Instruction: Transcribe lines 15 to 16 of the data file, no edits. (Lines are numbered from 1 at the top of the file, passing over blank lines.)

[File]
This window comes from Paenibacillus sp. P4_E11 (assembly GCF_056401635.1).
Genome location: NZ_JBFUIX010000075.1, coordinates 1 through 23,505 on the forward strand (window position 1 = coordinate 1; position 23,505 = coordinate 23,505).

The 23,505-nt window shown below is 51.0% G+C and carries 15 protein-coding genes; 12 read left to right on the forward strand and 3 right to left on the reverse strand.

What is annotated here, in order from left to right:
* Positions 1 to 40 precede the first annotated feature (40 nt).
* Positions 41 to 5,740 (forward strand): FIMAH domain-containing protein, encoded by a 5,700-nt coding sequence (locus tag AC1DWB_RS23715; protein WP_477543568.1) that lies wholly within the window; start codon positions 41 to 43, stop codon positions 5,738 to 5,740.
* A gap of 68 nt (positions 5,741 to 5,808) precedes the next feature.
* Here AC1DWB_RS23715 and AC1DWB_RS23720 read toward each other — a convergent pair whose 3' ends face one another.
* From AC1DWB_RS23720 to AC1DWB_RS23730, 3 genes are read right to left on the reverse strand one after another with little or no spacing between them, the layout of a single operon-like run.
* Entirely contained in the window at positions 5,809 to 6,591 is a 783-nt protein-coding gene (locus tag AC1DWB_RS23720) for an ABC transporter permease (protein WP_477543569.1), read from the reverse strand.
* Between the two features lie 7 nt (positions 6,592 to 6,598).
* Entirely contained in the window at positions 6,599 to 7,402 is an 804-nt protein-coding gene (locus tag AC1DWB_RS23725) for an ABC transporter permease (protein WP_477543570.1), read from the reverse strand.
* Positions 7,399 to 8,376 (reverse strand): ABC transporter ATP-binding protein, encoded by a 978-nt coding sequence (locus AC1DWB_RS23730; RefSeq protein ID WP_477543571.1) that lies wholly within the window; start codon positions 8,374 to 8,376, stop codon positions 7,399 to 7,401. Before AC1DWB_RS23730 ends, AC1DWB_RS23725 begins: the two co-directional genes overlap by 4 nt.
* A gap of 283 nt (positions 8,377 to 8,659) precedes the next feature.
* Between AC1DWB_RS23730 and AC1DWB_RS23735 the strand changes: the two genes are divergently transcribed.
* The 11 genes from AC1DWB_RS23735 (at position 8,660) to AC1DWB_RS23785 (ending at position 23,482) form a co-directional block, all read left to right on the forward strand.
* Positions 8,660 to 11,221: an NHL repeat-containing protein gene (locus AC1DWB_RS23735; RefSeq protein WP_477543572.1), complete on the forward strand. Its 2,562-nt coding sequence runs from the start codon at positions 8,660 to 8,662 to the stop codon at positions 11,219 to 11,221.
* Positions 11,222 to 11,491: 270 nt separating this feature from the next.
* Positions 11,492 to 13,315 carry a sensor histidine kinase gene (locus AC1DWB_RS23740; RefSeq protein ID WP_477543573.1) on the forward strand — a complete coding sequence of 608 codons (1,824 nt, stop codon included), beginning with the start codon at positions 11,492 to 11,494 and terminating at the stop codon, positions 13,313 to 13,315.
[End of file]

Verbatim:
* Between AC1DWB_RS23730 and AC1DWB_RS23735 the strand changes: the two genes are divergently transcribed.
* The 11 genes from AC1DWB_RS23735 (at position 8,660) to AC1DWB_RS23785 (ending at position 23,482) form a co-directional block, all read left to right on the forward strand.